Heathfield trampoline park could close without Government support

4th May

A Heathfield business which is one of the largest employers in the town is facing an uncertain future due to the Coronavirus pandemic. 

Urban Jump Trampoline Park, on Ghyll Road Industrial Estate, was formally closed on 23rd March in line with the UK Government mandate.  Because the park is so large and its ‘rateable value’ exceeds the threshold set of £51,000, it is not eligible to receive any form of Government grant. More than 40 staff currently employed by the business have all been furloughed.

Owner, founder and Managing Director of Urban Jump Trampoline Park, Richard Hand, explains: “Everyone involved with Urban Jump has worked painstakingly to build the wonderful business we have today, so it is very difficult to see everything we have all worked so hard for come under threat through no fault of our own. It’s very difficult right now.”

As part of his cry for help Richard is asking people to support the #raisethebar campaign and  #ForgottenLtd which call on the Government to expand the rateable value threshold for retail, hospitality and leisure businesses from £51,000 to any business with a rateable value up to and including £150,000 in these sectors, allowing further businesses the opportunity to access Government grants.

Richard explains: “We have invested everything into Urban Jump Trampoline Park and overcome some incredibly difficult challenges to reach this point. Through no fault of our own we now face a very uncertain future and potential closure. 

“Being excluded from the grant scheme simply because we have large premises seems completely unfair and ill thought through.  We need help just as much as all the smaller businesses and the national businesses who have been given rate relief while seeing their profits soar during lockdown. 

“The lockdown means we are unable to earn anything, but many of our bills still need to be paid. It’s so unfair and the Government must step in to avoid seeing business ‘stuck in the middle’ like Urban Jump falling through the cracks. Our livelihood and the jobs of more than 40 staff are at enormous risk without the support we desperately need.  We started Urban Jump from nothing back in 2016 and it has become a firm family favourite for thousands and thousands all across the South East of England.

“Urban Jump is an incredibly expensive business to run but, despite that, it’s a real success story and a great place which draws customers from miles around.  Families, schools, colleges, clubs and teams all love coming here. We have supported lots of local charities and I am incredibly proud of what we achieved and built from nothing.”

A school visit to Urban Jump

Urban Jump Trampoline Park opened in November 2016. Previously there were two derelict warehouses, spanning over 25,000 square feet of floorspace, which were renovated at a cost in excess of £1,000,000. The business was doing well before having to close on 23rd March however the growing media coverage of the pandemic saw significant falls in trade from as early as 8th March.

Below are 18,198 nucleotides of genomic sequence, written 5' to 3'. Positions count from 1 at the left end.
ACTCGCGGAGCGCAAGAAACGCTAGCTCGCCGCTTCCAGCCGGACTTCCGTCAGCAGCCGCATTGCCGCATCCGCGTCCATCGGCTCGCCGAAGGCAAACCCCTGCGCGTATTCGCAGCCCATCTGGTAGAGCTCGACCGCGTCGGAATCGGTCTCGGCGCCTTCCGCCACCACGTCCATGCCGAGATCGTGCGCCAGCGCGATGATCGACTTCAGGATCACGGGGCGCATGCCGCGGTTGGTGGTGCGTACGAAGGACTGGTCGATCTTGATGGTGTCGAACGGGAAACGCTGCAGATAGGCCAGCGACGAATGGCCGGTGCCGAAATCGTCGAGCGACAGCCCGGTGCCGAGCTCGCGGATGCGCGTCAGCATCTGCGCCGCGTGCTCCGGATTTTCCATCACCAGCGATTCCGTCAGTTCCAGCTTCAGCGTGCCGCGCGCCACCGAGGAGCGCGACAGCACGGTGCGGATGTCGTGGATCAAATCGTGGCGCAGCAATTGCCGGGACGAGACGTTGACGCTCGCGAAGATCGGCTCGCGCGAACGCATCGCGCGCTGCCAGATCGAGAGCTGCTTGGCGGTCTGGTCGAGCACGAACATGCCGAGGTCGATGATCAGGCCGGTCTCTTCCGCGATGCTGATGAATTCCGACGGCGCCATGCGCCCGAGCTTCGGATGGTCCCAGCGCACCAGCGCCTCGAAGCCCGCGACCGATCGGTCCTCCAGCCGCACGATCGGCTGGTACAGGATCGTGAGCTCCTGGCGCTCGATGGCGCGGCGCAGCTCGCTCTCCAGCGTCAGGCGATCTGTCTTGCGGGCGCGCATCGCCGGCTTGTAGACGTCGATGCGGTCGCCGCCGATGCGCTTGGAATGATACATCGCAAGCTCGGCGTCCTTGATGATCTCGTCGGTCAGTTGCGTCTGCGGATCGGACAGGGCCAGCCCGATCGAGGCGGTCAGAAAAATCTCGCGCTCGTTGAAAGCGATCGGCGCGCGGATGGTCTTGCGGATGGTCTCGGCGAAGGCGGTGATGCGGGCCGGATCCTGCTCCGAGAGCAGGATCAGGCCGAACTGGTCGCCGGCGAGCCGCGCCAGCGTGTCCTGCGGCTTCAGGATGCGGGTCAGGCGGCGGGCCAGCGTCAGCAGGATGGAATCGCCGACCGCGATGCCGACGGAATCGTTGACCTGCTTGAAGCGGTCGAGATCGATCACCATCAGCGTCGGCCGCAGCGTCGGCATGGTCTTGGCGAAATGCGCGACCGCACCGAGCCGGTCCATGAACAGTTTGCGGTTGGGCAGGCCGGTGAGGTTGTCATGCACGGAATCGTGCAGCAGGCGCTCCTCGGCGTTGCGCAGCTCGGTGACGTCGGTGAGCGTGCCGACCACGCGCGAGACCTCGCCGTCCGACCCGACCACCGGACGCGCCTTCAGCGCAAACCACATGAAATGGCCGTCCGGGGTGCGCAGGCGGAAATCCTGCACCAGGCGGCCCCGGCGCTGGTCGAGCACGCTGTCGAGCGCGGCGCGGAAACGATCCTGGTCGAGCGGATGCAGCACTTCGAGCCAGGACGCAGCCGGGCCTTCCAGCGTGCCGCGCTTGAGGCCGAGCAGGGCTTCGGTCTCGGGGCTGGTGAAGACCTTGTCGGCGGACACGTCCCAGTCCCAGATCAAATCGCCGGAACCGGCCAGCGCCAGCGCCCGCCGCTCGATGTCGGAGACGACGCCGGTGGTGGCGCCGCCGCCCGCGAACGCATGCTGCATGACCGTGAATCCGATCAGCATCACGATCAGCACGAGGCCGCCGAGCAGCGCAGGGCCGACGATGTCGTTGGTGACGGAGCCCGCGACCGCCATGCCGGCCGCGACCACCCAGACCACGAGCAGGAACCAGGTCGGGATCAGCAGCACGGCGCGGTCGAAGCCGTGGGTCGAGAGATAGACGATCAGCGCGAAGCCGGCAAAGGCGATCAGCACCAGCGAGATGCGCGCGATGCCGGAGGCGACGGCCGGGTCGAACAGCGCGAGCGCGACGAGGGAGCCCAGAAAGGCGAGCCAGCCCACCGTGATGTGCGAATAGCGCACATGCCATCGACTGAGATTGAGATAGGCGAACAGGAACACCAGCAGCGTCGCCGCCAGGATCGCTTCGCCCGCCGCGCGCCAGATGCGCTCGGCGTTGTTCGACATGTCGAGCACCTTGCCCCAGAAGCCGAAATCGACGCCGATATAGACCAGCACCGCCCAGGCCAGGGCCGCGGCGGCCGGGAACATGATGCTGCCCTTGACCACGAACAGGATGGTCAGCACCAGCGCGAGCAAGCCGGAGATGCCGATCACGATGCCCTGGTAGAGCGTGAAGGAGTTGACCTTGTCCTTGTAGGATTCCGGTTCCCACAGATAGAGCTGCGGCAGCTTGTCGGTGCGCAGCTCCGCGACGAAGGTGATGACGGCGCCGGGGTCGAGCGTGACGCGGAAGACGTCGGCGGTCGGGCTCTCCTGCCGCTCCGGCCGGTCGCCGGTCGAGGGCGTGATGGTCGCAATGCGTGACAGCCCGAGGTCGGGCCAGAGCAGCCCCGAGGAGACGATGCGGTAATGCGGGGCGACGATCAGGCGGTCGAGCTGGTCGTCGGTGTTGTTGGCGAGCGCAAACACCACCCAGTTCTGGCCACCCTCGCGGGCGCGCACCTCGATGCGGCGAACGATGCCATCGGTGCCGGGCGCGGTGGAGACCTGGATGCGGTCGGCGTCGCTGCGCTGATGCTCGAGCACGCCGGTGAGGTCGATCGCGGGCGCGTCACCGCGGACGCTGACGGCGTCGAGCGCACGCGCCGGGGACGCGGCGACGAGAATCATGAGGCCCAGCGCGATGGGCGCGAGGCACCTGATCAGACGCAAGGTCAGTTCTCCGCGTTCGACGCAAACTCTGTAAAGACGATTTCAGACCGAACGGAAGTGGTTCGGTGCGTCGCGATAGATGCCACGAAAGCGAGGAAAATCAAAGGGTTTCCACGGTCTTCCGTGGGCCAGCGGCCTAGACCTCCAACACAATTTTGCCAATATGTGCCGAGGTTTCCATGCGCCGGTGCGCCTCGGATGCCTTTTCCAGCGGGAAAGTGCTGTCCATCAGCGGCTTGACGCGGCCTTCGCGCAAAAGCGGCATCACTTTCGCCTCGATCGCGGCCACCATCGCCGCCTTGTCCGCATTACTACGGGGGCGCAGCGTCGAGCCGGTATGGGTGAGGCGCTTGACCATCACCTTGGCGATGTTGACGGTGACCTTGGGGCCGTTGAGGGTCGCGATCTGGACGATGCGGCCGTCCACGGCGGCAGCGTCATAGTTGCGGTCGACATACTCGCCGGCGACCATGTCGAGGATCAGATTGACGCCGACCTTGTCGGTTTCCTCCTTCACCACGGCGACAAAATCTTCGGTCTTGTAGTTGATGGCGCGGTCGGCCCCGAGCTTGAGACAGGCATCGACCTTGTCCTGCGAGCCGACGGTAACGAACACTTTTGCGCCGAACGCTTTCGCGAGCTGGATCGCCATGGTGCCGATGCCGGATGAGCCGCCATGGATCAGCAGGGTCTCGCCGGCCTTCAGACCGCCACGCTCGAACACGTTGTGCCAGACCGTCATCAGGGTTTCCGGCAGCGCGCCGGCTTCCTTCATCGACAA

Richard went on to say: “The journey to reach our three-year milestone has been incredibly challenging.  We have overcome every obstacle and challenge thrown at us and borne enormous personal risk to reach this point.  We were within touching distance of the ‘finish line’ at the end of February this year but now we’re at risk of losing everything.

“Setting up and growing the business was so difficult and far more difficult than I would ever have imagined. Our start-up costs were incredibly high and we used various funding options to help launch the business.  We have repaid well in excess of £1,000,000 since launch which has been a constant strain on our cashflow.

“We’ve battled from the very beginning to establish Urban Jump and we are all incredibly proud of what we’ve achieved. The place has an amazing vibe about it when it is full of happy, smiling jumpers.  It’s still an amazing feeling to see that and we hope that we will see that again very soon.”

Richard, a Chartered Accountant and ex Investment Banking Consultant is applying to a Government CBILS loan, but is reluctant to burden the business with more debt. He has insurance cover for loss of income but says “the whole industry is pushing back on claims now” and is unsure whether he will receive a pay out.

Despite its rural Heathfield location Urban Jump was, according to Richard, generating very strong annual revenues. It has created new employment for over 100 staff members since launch while supporting many charity causes and becoming a formally established service provider for hundreds of local schools, colleges, clubs and teams.

“We need urgent help to save this amazing family business.  After all that we have overcome, all that we have achieved and to all those customers and staff who depend on Urban Jump, it deserves better from the Government,” Richard added.

Richard is an inspirational businessman, having originally left school with just a single GCSE. He went on to become a fork-lift driver for a couple of years. He then returned to education and completed his A levels in one year before graduating with a 1st Class BA (Hons) in Business.  From university Richard joined KPMG in London as a trainee accountant. His job involved significant amounts of travel, domestic and international and, after working in the City for over 20 years, it eventually became too much.

“I completely lost my life balance and needed to get out and look for a new way of supporting my family and hence Urban Jump was born,” he said.

Urban Jump has been supporting the NHS despite its own difficulties